#7 Peter J DeCrescenzo

Peter J DeCrescenzo
  • Sustaining Members
  • 620 posts
  • Camera Operator
  • Portland, OR, USA www.peterdv.com Blog: http://herefortheweather.wordpress.com/

Posted 30 October 2009 - 05:26 PM

... The only thing that would dissuade me is if the aliasing on the 7D is worse than the 5D. the 5D's chroma aliasing really is absolutely execrable, so point both at a fine-grained chart and see what funny rainbow patterns result. I would not buy the 5D on that basis alone, so unless the 7D is considerably better, which I strongly suspect it isn't, then I'd eschew either.


Yes, Barry Green's res chart tests concur:
http://www.dvxuser.c...ad.php?t=186334
http://www.dvxuser.c...ad.php?t=187165

Meanwhile, certain DPs are having fun (and probably making some money, too) despite the very real weaknesses of these cams; for example:
http://hurlbutvisuals.com/blog/
http://www.przyborsk...0x540_H264b.mov
http://www.dvxuser.c...mp;postcount=95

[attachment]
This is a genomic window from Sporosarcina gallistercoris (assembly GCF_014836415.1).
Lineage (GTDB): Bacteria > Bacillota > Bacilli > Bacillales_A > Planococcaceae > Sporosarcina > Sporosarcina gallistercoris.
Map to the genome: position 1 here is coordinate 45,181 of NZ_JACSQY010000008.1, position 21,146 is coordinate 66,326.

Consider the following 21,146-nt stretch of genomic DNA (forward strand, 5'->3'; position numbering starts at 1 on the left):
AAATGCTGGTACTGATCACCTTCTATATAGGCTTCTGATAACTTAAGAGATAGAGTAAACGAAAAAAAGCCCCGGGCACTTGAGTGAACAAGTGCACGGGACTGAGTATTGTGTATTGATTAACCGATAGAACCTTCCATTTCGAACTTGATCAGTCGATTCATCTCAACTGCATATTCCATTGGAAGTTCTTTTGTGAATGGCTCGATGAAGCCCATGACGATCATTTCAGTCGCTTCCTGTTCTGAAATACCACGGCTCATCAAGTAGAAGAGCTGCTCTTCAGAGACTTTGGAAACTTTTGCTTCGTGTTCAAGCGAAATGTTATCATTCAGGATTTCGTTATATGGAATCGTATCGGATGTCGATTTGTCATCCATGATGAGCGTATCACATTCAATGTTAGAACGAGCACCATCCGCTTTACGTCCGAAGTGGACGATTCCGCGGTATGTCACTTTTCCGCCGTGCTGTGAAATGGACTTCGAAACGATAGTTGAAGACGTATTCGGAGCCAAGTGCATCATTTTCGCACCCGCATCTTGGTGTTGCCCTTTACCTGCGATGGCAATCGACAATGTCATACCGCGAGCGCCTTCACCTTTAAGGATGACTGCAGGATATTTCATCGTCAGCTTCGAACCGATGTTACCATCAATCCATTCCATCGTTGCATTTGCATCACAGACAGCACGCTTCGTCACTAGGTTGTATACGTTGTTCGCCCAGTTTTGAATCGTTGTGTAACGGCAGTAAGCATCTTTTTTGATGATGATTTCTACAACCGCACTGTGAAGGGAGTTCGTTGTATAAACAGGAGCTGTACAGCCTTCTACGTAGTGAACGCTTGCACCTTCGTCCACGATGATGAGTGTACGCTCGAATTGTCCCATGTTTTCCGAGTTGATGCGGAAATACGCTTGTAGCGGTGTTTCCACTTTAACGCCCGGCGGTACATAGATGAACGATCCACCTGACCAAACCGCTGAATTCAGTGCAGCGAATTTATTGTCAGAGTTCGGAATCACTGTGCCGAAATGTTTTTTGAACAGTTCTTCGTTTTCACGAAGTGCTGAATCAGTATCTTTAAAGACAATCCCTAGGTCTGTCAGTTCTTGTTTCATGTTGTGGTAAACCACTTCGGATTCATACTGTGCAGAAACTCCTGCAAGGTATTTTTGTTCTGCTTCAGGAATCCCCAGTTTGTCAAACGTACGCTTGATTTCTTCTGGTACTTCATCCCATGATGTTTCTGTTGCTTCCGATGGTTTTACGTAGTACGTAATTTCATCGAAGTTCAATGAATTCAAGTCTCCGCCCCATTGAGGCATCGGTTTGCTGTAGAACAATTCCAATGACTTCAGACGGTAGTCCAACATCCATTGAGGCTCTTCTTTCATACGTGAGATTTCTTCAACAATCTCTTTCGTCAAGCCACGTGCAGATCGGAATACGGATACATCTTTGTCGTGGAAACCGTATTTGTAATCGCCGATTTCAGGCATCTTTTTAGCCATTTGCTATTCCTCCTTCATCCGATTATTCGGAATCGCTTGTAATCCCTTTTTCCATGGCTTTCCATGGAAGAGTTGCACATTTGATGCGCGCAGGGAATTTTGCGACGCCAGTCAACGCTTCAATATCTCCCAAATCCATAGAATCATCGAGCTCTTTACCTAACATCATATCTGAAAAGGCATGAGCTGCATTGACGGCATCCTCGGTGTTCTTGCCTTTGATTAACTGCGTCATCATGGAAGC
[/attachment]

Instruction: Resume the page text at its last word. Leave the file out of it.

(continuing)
Many other examples -- both good and awful -- are available online. YMMV.
  • 0


Aerial Filmworks

CineTape

Willys Widgets

Ritter Battery

The Slider

CineLab

Technodolly

Abel Cine

Metropolis Post

Broadcast Solutions Inc

Tai Audio

Glidecam

FJS International, LLC

rebotnix Technologies

Paralinx LLC

Media Blackout - Custom Cables and AKS

Visual Products

Opal

Wooden Camera

Gamma Ray Digital Inc

Rig Wheels Passport

Gamma Ray Digital Inc

Paralinx LLC

CineTape

rebotnix Technologies

Broadcast Solutions Inc

Technodolly

Aerial Filmworks

Wooden Camera

CineLab

Rig Wheels Passport

Abel Cine

Media Blackout - Custom Cables and AKS

Glidecam

Ritter Battery

Metropolis Post

The Slider

Willys Widgets

Opal

Visual Products

FJS International, LLC

Tai Audio